Firstly, Broadcast Lenses are designed for constant video use of at least 25fps instead of sporadic still picture use from an SLR. So, the design is much more vigorous since any minor mechanical shifting in the broadcast lens would not be perceived when taking stills but would be possibly unpleasant on a Film or TV clip with constant motion. The broadcast lenses don’t ‘breath’ (change image size while focussing) or if it’s a zoom lens they won't change focal length if zoomed in or out. The entire interior structure is tremendously well engineered with high quality metal parts intended for a lifetime of professional usage. The elements are high class, high refraction glass. The lenses are primarily intended for performance, then price, in that order.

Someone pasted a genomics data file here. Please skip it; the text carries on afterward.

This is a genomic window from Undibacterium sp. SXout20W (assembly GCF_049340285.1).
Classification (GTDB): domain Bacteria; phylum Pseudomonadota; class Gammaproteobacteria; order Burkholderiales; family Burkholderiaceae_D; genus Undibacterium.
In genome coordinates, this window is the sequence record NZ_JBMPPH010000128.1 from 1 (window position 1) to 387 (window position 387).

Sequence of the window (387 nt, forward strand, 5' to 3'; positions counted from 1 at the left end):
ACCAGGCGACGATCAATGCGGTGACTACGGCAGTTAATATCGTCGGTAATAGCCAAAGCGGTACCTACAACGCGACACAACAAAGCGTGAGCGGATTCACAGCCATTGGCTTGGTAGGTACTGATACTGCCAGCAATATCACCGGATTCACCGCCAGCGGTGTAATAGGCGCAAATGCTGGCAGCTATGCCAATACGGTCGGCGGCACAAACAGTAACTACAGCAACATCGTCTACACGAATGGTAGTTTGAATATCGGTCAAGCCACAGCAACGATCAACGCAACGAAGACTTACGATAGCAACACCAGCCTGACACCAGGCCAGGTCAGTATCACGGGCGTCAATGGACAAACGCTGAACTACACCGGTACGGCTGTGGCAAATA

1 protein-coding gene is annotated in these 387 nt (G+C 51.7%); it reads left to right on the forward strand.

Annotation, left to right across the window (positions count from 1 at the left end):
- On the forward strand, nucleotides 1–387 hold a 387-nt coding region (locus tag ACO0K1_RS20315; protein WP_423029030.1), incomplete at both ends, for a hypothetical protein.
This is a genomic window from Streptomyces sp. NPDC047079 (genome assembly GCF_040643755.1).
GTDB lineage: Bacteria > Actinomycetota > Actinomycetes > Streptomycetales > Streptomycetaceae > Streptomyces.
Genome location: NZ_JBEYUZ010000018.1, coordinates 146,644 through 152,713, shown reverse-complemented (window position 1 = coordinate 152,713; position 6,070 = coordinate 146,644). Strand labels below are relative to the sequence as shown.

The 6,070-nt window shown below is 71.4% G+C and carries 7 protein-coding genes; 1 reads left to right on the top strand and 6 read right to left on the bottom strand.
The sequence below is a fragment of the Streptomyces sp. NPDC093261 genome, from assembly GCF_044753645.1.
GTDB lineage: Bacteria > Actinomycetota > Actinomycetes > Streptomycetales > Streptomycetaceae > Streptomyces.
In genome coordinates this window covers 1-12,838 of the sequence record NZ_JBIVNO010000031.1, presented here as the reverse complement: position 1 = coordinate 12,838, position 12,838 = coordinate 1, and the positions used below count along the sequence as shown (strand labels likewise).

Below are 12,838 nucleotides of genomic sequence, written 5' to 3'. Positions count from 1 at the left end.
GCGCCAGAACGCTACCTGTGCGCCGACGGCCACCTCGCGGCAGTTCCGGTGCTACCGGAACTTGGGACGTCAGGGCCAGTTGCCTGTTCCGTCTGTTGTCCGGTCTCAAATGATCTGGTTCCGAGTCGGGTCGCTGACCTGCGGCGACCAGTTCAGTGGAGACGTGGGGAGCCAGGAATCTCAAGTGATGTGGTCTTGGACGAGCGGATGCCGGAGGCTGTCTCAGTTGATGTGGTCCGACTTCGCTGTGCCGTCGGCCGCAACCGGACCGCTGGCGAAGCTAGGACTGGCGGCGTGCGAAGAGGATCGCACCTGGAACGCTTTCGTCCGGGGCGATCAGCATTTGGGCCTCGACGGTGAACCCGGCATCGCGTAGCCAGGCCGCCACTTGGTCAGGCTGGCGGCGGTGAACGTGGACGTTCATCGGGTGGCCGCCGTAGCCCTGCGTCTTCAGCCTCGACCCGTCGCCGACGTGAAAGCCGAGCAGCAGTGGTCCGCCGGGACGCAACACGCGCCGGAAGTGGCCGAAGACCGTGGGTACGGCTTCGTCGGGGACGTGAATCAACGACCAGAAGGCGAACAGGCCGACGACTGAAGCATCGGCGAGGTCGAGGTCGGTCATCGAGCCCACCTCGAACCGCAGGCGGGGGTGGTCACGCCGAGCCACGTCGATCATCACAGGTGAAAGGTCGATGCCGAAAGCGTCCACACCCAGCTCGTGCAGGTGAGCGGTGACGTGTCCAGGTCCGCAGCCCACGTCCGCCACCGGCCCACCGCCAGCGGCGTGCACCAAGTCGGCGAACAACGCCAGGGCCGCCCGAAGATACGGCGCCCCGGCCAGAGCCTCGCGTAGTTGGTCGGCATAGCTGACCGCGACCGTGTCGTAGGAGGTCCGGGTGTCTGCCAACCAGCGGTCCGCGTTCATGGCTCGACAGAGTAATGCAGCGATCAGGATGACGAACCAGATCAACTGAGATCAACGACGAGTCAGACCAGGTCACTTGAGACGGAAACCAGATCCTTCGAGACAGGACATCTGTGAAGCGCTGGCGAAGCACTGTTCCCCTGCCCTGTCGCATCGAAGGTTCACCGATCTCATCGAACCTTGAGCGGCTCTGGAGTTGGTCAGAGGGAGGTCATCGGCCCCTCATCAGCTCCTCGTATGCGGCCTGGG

Broadcast lenses are also designed to be focussed manually, and the amount of lens spin per shift in focus is firmly managed. If an object is moving towards the lens at a measured pace a broadcast lens will attempt to have the focus barrel also move at a constant rate (within reason). Furthermore, a human hand can only turn so far in one rotation during a single shot so a broadcast lens will also have a smaller throw for the focus -- a limitation not required for a stills lens. A still lens will often have an economically priced autofocus system and a ‘manual’ focus ring which can’t match the speediness and sleekness of a manual follow focus setup specifically for broadcast or cinema use. A broadcast lens with a decent operator can manually focus an unbelievable range at various speeds. It’s difficult to produce a top-quality focus if you are attempting to focus with an automatic focussing setup via a ring of some sort. Still lenses are intended to quickly focus for still photos only. In the case of a moving image, you may want to focus at whatever speed is needed. There is always a messiness which goes with trying to focus moving objects on a non-mechanical setup. The majority of Broadcast lenses are a lot more costly because they are just better constructed and optimized for film or TV work. Many people use still lenses for budget video purposes though, plus they do work, and are cheaper, though not recommended at all if you have funds more professional gear. You simply have to ask yourself “Is this the right tool for the job if budget allows?”